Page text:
A separate discussion must be made for breast cancer MCF7 cells: cold extracts of MURG, LOCG, ILDP and COEV induced a significant increase in cell viability starting from moderate doses (50 µg mL−1); hot extracts had a similar, but less evident effect compared to reference fibroblasts. What was surprising, compared with the Sardinian accessions, was the effect induced by MARRV hot extracts, which induced a reduction in cell viability of approximately 50% at the highest treatment dose. This is confirmed by the GI50 values calculated on MCF7 for all the Sardinian accessions and for MARRV, and is in agreement with the values reported, on the same cell line, for infusions and decoctions of chestnut flowers [65]. Cacciola et al. [12], worked with chestnut shell water extract, rich in gallic acid but with a much lower ellagic acid content than that found in our extracts; they observed that treatments with 100 µg mL−1 of extract induced a significant reduction in the viability of MCF7 cells, but less than 20%, and no effect on MDA-MB-231, another breast cancer cell line. This is in agreement with our results, since MARRV hot extracts were not effective at 100 µg mL−1 and became effective only at 250. A similar result, 18% inhibition of cell viability, on the MDA-MB-231 line was obtained by treating the cells for 24 h with doses of 200 µg mL−1 of chestnut powder [35]. Finally, a study worth reporting suggests that chestnut leaf extracts of Castanea crenata could increase the susceptibility of MCF7-derived cancer stem cells to paclitaxel, an anticancer drug [67].

5. Conclusions

This paper deals with the antioxidant and anticancer properties of cold and hot water pericarp extracts from chestnut accessions belonging to the Sardinian biodiversity. The study showed that the extracts contain bioactive compounds whose properties are attributable, at least in part, to molecules that are extracted in different quantities, depending on temperature and contact times with the solvent. Cold extraction gives rise to mixtures of molecules that are apparently more effective than hot extracts in reducing the cellular viability of tumor cells but which, at the same time, have a greater impact on the viability of fibroblasts; for this reason, doses and duration of treatments must be carefully evaluated, regardless of the type of extract. As far as we know, there are only a few studies reporting the use of chestnut extracts as potential antitumor agents in the treatment of colon and breast cancer, and this is the first time that chestnut extracts were tested on melanoma cells. The reported results are preliminary, but preparatory for further studies (i) to distinguish the different role of each of the main phenolic classes and, (ii) to combine the extracts with clinically standardized anti-tumor therapies.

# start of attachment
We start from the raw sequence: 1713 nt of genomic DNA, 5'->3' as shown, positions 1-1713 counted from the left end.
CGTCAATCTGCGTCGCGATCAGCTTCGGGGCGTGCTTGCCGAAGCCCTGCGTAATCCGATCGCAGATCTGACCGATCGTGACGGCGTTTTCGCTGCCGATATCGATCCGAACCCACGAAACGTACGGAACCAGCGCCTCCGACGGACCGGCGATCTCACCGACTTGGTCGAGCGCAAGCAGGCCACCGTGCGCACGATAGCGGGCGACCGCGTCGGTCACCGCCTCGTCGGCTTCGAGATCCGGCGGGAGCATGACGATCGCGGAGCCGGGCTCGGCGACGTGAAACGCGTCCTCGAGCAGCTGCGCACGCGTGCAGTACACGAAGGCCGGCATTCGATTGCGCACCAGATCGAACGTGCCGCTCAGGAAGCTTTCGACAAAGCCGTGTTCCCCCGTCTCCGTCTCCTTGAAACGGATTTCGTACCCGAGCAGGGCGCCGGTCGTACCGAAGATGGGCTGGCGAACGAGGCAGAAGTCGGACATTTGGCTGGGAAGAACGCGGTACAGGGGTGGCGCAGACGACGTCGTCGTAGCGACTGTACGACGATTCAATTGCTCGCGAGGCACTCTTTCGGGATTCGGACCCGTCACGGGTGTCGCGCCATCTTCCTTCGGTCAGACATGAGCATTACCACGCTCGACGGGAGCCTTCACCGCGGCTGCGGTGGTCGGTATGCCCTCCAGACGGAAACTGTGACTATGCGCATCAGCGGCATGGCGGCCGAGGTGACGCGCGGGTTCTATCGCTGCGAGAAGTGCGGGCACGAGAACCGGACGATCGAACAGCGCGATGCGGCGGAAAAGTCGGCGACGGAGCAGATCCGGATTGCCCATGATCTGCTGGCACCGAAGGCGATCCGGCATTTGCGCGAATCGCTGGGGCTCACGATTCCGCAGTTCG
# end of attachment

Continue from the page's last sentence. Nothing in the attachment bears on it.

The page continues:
Supplementary Materials

The following supporting information can be downloaded at:, Table S1: Triangular matrix of Pearson correlation coefficients calculated considering TP, TF and PA content of cold CP extracts vs. the antioxidant capacity values measured by spectrophotometric and electrochemical tests; Table S2: Triangular matrix of Pearson correlation coefficients calculated considering TP, TF and PA content of hot CP extracts vs. the antioxidant capacity values measured by spectrophotometric and electrochemical tests; Table S3: Matrix of Pearson correlation coefficients calculated between the phenolic compounds quantified by HPLC analysis in the cold CP extracts, and their antioxidants capacities; Table S4: Matrix of Pearson correlation coefficients calculated between the phenolic compounds quantified by HPLC analysis in the hot CP extracts, and their antioxidants capacities; Figure S1: Cyclic voltammograms of growing concentration of gallic acid (a) and relative calibration curve (b); Figure S2: Chromatographic profile of ILDP pericarp cold (A) and hot (B) water extracts; Figure S3: Scavenging activity on DPPH radical (%) of cold (a) and hot (b) CP extracts; Figure S4: Scavenging activity on ABTS radical (%) of cold (a) and hot (b) CP extracts; Figure S5: Dose–response curves, obtained by non-linear regression analysis (inhibitor vs. response), used to calculate the concentration (µg mL−1) of chestnut cold water extracts that results in inhibition of fibroblasts’, SW48, RKO, MCF7 and B16F10 cancer cells’ growth by 50% (GI50); Figure S6: Dose–response curves, obtained by non-linear regression analysis (inhibitor vs. response), used to calculate the concentration (µg mL−1) of hot chestnut water extracts that results in inhibition of fibroblasts’, SW48, RKO, MCF7 and B16F10 cancer cells’ growth by 50% (GI50).